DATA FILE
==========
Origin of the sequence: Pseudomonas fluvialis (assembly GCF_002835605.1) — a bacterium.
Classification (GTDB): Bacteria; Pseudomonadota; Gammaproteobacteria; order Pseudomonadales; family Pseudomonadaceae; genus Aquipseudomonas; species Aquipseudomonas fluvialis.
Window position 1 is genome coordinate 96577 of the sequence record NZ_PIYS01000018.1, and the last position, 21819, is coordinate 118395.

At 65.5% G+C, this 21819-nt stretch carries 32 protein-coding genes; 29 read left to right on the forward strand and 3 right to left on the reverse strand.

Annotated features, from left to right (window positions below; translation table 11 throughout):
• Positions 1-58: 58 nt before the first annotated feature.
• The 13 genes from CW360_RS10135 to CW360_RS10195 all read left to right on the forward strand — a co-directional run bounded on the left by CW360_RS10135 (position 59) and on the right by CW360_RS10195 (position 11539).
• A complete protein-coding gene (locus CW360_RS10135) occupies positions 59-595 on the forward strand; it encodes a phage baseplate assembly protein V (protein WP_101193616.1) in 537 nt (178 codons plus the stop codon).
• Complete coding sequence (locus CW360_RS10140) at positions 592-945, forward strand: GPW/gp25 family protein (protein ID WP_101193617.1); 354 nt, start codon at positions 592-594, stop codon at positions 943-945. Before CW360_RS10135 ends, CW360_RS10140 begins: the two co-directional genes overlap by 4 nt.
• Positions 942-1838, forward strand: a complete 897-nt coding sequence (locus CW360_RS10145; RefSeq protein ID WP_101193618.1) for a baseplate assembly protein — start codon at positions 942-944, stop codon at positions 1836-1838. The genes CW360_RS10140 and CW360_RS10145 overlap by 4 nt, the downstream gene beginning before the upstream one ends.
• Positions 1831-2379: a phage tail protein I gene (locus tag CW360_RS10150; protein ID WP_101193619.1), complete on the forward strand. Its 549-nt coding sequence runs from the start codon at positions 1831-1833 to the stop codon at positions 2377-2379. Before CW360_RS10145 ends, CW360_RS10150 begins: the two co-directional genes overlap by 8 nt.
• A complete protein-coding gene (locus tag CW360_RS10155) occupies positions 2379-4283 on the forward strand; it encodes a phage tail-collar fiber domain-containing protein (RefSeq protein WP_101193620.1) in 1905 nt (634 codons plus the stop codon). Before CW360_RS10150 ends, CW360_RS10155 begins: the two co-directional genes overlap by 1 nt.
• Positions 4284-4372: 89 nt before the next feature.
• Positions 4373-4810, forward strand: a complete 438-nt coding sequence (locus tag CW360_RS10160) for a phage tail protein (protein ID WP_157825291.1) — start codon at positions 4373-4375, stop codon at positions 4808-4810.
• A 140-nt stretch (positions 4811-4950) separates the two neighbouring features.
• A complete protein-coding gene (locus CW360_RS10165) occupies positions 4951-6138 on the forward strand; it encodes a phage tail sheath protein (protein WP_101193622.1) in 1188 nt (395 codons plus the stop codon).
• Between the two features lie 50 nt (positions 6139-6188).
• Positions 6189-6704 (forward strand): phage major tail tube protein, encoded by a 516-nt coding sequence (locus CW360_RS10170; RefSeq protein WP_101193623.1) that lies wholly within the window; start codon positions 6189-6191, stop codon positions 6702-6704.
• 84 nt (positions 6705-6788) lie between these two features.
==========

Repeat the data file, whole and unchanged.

Origin of the sequence: Pseudomonas fluvialis (assembly GCF_002835605.1) — a bacterium.
Classification (GTDB): Bacteria; Pseudomonadota; Gammaproteobacteria; order Pseudomonadales; family Pseudomonadaceae; genus Aquipseudomonas; species Aquipseudomonas fluvialis.
Window position 1 is genome coordinate 96577 of the sequence record NZ_PIYS01000018.1, and the last position, 21819, is coordinate 118395.

At 65.5% G+C, this 21819-nt stretch carries 32 protein-coding genes; 29 read left to right on the forward strand and 3 right to left on the reverse strand.

Annotated features, from left to right (window positions below; translation table 11 throughout):
• Positions 1-58: 58 nt before the first annotated feature.
• The 13 genes from CW360_RS10135 to CW360_RS10195 all read left to right on the forward strand — a co-directional run bounded on the left by CW360_RS10135 (position 59) and on the right by CW360_RS10195 (position 11539).
• A complete protein-coding gene (locus CW360_RS10135) occupies positions 59-595 on the forward strand; it encodes a phage baseplate assembly protein V (protein WP_101193616.1) in 537 nt (178 codons plus the stop codon).
• Complete coding sequence (locus CW360_RS10140) at positions 592-945, forward strand: GPW/gp25 family protein (protein ID WP_101193617.1); 354 nt, start codon at positions 592-594, stop codon at positions 943-945. Before CW360_RS10135 ends, CW360_RS10140 begins: the two co-directional genes overlap by 4 nt.
• Positions 942-1838, forward strand: a complete 897-nt coding sequence (locus CW360_RS10145; RefSeq protein ID WP_101193618.1) for a baseplate assembly protein — start codon at positions 942-944, stop codon at positions 1836-1838. The genes CW360_RS10140 and CW360_RS10145 overlap by 4 nt, the downstream gene beginning before the upstream one ends.
• Positions 1831-2379: a phage tail protein I gene (locus tag CW360_RS10150; protein ID WP_101193619.1), complete on the forward strand. Its 549-nt coding sequence runs from the start codon at positions 1831-1833 to the stop codon at positions 2377-2379. Before CW360_RS10145 ends, CW360_RS10150 begins: the two co-directional genes overlap by 8 nt.
• A complete protein-coding gene (locus tag CW360_RS10155) occupies positions 2379-4283 on the forward strand; it encodes a phage tail-collar fiber domain-containing protein (RefSeq protein WP_101193620.1) in 1905 nt (634 codons plus the stop codon). Before CW360_RS10150 ends, CW360_RS10155 begins: the two co-directional genes overlap by 1 nt.
• Positions 4284-4372: 89 nt before the next feature.
• Positions 4373-4810, forward strand: a complete 438-nt coding sequence (locus tag CW360_RS10160) for a phage tail protein (protein ID WP_157825291.1) — start codon at positions 4373-4375, stop codon at positions 4808-4810.
• A 140-nt stretch (positions 4811-4950) separates the two neighbouring features.
• A complete protein-coding gene (locus CW360_RS10165) occupies positions 4951-6138 on the forward strand; it encodes a phage tail sheath protein (protein WP_101193622.1) in 1188 nt (395 codons plus the stop codon).
• Between the two features lie 50 nt (positions 6139-6188).
• Positions 6189-6704 (forward strand): phage major tail tube protein, encoded by a 516-nt coding sequence (locus CW360_RS10170; RefSeq protein WP_101193623.1) that lies wholly within the window; start codon positions 6189-6191, stop codon positions 6702-6704.
• 84 nt (positions 6705-6788) lie between these two features.